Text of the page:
Antigen identification for HLA class I- and HLA class II-restricted T cell receptors using cytokine-capturing antigen-presenting cells.

Sci Immunol 2021 Jan;6(55)

Department of Medical Oncology, Dana-Farber Cancer Institute, Boston, MA 02215, USA.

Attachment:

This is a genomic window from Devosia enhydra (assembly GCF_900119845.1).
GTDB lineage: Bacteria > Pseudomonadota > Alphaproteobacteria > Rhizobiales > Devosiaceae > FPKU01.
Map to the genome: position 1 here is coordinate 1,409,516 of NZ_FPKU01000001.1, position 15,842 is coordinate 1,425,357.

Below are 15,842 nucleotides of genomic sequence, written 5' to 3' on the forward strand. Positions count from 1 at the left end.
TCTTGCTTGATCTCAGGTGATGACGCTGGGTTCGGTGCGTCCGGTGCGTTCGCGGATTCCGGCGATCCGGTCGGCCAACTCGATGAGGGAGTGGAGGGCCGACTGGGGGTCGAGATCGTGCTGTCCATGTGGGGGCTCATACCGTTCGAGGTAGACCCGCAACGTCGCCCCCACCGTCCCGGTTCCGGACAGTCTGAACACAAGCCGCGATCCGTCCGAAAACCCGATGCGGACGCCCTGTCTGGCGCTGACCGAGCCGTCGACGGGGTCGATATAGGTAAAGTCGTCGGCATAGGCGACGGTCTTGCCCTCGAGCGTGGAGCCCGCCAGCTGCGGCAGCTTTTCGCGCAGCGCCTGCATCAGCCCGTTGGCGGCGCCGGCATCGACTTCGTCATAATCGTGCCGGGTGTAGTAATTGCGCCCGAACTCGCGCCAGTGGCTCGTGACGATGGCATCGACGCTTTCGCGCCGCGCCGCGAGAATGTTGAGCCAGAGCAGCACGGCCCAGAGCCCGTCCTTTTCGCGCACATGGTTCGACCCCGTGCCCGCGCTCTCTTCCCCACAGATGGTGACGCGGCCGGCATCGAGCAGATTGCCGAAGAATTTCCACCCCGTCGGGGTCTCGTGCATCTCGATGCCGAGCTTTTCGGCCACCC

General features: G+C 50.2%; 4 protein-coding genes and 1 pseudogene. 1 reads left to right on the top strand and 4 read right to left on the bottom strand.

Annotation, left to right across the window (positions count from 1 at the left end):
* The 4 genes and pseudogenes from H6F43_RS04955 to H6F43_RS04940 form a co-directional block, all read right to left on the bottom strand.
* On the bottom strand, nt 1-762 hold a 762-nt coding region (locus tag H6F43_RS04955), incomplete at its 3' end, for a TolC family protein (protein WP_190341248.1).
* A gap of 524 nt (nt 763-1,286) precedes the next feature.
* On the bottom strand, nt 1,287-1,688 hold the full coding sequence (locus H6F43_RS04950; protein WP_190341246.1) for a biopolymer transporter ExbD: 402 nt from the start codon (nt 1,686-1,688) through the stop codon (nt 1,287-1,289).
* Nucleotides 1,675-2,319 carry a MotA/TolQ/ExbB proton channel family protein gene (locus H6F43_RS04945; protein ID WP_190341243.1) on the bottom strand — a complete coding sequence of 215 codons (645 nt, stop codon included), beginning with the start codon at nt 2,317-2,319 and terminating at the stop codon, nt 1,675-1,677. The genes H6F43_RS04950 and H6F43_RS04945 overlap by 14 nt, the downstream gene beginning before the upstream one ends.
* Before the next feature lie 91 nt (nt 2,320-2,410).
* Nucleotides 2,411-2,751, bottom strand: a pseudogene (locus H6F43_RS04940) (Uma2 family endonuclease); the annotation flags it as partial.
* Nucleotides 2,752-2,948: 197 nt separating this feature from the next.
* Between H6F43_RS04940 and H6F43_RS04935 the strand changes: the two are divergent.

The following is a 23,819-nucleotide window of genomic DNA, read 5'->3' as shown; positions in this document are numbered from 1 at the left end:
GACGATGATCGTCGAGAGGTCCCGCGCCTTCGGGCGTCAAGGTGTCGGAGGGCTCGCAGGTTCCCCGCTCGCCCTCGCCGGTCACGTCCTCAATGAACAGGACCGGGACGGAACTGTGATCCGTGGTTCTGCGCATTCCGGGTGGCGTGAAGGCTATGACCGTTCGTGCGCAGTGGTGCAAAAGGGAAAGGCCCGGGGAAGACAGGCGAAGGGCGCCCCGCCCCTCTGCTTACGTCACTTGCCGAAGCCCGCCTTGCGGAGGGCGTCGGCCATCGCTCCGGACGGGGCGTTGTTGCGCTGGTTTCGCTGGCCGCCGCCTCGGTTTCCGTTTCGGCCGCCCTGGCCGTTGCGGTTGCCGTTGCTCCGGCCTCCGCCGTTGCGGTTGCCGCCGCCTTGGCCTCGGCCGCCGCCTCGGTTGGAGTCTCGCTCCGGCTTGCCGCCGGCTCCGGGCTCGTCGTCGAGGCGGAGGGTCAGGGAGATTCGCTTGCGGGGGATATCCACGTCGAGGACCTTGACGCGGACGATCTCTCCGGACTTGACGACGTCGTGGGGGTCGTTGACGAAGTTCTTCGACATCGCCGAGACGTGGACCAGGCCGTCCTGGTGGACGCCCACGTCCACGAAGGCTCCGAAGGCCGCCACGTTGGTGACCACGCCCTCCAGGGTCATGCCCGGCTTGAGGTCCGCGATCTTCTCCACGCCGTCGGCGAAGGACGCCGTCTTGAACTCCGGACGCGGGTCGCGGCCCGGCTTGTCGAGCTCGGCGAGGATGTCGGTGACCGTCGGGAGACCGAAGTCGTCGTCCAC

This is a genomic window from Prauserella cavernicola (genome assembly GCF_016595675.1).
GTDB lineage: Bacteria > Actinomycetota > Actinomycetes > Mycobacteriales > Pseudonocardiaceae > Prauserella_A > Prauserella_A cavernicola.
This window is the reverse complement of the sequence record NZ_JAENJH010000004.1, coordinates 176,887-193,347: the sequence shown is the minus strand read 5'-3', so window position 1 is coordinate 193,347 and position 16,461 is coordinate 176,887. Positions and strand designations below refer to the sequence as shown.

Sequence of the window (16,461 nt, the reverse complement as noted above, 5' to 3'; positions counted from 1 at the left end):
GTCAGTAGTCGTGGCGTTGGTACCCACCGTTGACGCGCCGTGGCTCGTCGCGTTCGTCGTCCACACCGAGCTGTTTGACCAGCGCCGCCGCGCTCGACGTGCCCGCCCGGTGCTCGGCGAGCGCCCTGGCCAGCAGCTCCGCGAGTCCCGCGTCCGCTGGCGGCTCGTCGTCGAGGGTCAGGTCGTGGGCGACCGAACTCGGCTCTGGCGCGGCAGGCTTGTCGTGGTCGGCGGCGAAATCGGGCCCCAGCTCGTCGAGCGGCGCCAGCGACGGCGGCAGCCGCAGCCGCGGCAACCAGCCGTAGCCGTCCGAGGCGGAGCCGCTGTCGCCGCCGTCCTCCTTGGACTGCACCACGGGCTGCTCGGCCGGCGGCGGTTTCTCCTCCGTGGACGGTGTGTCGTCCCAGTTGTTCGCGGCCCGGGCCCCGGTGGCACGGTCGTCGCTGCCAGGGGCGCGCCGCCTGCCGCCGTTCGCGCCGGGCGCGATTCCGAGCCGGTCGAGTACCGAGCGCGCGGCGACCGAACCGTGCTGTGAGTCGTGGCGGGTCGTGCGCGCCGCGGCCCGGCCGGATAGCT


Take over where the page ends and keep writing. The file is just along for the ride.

A major limitation to understanding the associations of human leukocyte antigen (HLA) and CD8 and CD4 T cell receptor (TCR) genes with disease pathophysiology is the technological barrier of identifying which HLA molecules, epitopes, and TCRs form functional complexes. Here, we present a high-throughput epitope identification system that combines capture of T cell-secreted cytokines by barcoded antigen-presenting cells (APCs), cell sorting, and next-generation sequencing to identify class I- and class II-restricted epitopes starting from highly complex peptide-encoding oligonucleotide pools. We engineered APCs to express anti-cytokine antibodies, a library of DNA-encoded peptides, and multiple HLA class I or II molecules. We demonstrate that these engineered APCs link T cell activation-dependent cytokines with the DNA that encodes the presented peptide. We validated this technology by showing that we could select known targets of viral epitope-, neoepitope-, and autoimmune epitope-specific TCRs, starting from mixtures of peptide-encoding oligonucleotides. Then, starting from 10 TCRβ sequences that are found commonly in humans but lack known targets, we identified seven CD8 or CD4 TCR-targeted epitopes encoded by the human cytomegalovirus (CMV) genome. These included known epitopes, as well as a class I and a class II CMV epitope that have not been previously described. Thus, our cytokine capture-based assay makes use of a signal secreted by both CD8 and CD4 T cells and allows pooled screening of thousands of encoded peptides to enable epitope discovery for orphan TCRs. Our technology may enable identification of HLA-epitope-TCR complexes relevant to disease control, etiology, or treatment.